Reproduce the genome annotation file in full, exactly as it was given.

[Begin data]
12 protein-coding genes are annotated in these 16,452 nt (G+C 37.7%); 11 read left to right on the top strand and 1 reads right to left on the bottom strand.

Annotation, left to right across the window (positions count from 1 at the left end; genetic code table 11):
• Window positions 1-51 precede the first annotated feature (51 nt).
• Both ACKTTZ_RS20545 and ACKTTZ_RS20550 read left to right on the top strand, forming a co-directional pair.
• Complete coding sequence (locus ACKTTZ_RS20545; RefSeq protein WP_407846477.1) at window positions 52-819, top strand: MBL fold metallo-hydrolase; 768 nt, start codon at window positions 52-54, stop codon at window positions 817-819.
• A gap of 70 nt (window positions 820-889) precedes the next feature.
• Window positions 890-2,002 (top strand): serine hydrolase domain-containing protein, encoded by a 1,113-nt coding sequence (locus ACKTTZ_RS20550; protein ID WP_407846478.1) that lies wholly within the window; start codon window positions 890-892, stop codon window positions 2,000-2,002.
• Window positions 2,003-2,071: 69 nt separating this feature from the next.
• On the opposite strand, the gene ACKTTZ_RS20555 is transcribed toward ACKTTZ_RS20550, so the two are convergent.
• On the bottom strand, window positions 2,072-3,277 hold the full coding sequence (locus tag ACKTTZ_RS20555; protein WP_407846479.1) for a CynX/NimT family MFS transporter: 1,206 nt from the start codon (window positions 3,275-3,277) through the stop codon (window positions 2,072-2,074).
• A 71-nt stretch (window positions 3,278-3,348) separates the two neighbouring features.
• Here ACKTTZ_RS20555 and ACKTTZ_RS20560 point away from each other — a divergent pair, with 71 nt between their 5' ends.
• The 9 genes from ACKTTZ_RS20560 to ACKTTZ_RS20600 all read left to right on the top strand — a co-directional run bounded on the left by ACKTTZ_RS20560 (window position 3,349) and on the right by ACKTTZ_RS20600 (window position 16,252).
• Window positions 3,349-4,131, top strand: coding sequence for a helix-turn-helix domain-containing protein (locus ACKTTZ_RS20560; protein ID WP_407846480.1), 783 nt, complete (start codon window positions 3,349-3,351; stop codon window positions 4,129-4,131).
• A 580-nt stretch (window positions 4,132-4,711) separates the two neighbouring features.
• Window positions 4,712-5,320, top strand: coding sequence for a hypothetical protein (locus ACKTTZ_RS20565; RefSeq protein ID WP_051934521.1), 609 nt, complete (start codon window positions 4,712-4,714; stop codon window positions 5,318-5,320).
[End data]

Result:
12 protein-coding genes are annotated in these 16,452 nt (G+C 37.7%); 11 read left to right on the top strand and 1 reads right to left on the bottom strand.

Annotation, left to right across the window (positions count from 1 at the left end; genetic code table 11):
• Window positions 1-51 precede the first annotated feature (51 nt).
• Both ACKTTZ_RS20545 and ACKTTZ_RS20550 read left to right on the top strand, forming a co-directional pair.
• Complete coding sequence (locus ACKTTZ_RS20545; RefSeq protein WP_407846477.1) at window positions 52-819, top strand: MBL fold metallo-hydrolase; 768 nt, start codon at window positions 52-54, stop codon at window positions 817-819.
• A gap of 70 nt (window positions 820-889) precedes the next feature.
• Window positions 890-2,002 (top strand): serine hydrolase domain-containing protein, encoded by a 1,113-nt coding sequence (locus ACKTTZ_RS20550; protein ID WP_407846478.1) that lies wholly within the window; start codon window positions 890-892, stop codon window positions 2,000-2,002.
• Window positions 2,003-2,071: 69 nt separating this feature from the next.
• On the opposite strand, the gene ACKTTZ_RS20555 is transcribed toward ACKTTZ_RS20550, so the two are convergent.
• On the bottom strand, window positions 2,072-3,277 hold the full coding sequence (locus tag ACKTTZ_RS20555; protein WP_407846479.1) for a CynX/NimT family MFS transporter: 1,206 nt from the start codon (window positions 3,275-3,277) through the stop codon (window positions 2,072-2,074).
• A 71-nt stretch (window positions 3,278-3,348) separates the two neighbouring features.
• Here ACKTTZ_RS20555 and ACKTTZ_RS20560 point away from each other — a divergent pair, with 71 nt between their 5' ends.
• The 9 genes from ACKTTZ_RS20560 to ACKTTZ_RS20600 all read left to right on the top strand — a co-directional run bounded on the left by ACKTTZ_RS20560 (window position 3,349) and on the right by ACKTTZ_RS20600 (window position 16,252).
• Window positions 3,349-4,131, top strand: coding sequence for a helix-turn-helix domain-containing protein (locus ACKTTZ_RS20560; protein ID WP_407846480.1), 783 nt, complete (start codon window positions 3,349-3,351; stop codon window positions 4,129-4,131).
• A 580-nt stretch (window positions 4,132-4,711) separates the two neighbouring features.
• Window positions 4,712-5,320, top strand: coding sequence for a hypothetical protein (locus ACKTTZ_RS20565; RefSeq protein ID WP_051934521.1), 609 nt, complete (start codon window positions 4,712-4,714; stop codon window positions 5,318-5,320).